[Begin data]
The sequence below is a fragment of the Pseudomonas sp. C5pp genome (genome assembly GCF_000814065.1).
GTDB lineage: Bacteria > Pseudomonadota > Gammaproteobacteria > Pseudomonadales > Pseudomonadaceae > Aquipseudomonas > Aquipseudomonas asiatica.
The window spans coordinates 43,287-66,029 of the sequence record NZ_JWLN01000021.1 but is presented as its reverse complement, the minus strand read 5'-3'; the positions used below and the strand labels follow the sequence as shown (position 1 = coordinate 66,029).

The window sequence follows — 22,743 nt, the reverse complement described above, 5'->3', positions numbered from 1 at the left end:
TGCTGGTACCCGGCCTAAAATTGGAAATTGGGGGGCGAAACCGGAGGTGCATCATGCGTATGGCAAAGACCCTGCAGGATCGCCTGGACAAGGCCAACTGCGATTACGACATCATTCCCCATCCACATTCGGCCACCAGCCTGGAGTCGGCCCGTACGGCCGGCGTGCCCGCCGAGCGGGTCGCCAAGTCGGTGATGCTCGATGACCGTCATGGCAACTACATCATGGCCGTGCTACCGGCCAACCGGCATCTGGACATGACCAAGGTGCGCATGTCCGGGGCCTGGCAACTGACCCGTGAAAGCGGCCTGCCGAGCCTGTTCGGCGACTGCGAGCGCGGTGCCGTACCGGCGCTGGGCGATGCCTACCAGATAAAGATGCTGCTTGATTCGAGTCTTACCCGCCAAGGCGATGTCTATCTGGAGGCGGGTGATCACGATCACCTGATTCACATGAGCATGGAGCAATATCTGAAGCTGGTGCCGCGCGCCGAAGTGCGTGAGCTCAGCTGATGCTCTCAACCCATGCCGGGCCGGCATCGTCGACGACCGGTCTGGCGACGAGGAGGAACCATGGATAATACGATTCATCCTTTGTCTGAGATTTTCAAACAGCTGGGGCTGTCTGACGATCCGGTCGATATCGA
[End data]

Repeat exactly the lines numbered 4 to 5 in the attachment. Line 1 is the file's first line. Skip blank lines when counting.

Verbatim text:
The window sequence follows — 22,743 nt, the reverse complement described above, 5'->3', positions numbered from 1 at the left end:
TGCTGGTACCCGGCCTAAAATTGGAAATTGGGGGGCGAAACCGGAGGTGCATCATGCGTATGGCAAAGACCCTGCAGGATCGCCTGGACAAGGCCAACTGCGATTACGACATCATTCCCCATCCACATTCGGCCACCAGCCTGGAGTCGGCCCGTACGGCCGGCGTGCCCGCCGAGCGGGTCGCCAAGTCGGTGATGCTCGATGACCGTCATGGCAACTACATCATGGCCGTGCTACCGGCCAACCGGCATCTGGACATGACCAAGGTGCGCATGTCCGGGGCCTGGCAACTGACCCGTGAAAGCGGCCTGCCGAGCCTGTTCGGCGACTGCGAGCGCGGTGCCGTACCGGCGCTGGGCGATGCCTACCAGATAAAGATGCTGCTTGATTCGAGTCTTACCCGCCAAGGCGATGTCTATCTGGAGGCGGGTGATCACGATCACCTGATTCACATGAGCATGGAGCAATATCTGAAGCTGGTGCCGCGCGCCGAAGTGCGTGAGCTCAGCTGATGCTCTCAACCCATGCCGGGCCGGCATCGTCGACGACCGGTCTGGCGACGAGGAGGAACCATGGATAATACGATTCATCCTTTGTCTGAGATTTTCAAACAGCTGGGGCTGTCTGACGATCCGGTCGATATCGA